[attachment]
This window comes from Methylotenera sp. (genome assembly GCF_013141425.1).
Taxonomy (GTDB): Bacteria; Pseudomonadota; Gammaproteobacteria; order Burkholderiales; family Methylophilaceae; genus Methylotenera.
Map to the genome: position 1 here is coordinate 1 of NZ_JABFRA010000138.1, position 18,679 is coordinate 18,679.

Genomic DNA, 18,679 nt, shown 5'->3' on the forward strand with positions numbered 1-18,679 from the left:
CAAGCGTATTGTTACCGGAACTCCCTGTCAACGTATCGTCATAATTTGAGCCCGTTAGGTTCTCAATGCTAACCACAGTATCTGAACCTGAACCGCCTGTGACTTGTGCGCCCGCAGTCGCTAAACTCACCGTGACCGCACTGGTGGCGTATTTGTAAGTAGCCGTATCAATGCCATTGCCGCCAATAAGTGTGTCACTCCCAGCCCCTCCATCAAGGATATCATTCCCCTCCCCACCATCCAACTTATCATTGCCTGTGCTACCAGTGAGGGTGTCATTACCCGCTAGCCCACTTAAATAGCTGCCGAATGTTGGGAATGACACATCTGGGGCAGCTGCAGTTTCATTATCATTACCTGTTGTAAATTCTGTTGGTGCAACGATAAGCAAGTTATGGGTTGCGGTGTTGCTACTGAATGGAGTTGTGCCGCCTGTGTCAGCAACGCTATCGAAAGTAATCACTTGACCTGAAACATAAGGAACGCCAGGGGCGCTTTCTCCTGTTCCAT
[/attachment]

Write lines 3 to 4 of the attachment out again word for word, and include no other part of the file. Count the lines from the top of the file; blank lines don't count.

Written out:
Map to the genome: position 1 here is coordinate 1 of NZ_JABFRA010000138.1, position 18,679 is coordinate 18,679.

Genomic DNA, 18,679 nt, shown 5'->3' on the forward strand with positions numbered 1-18,679 from the left: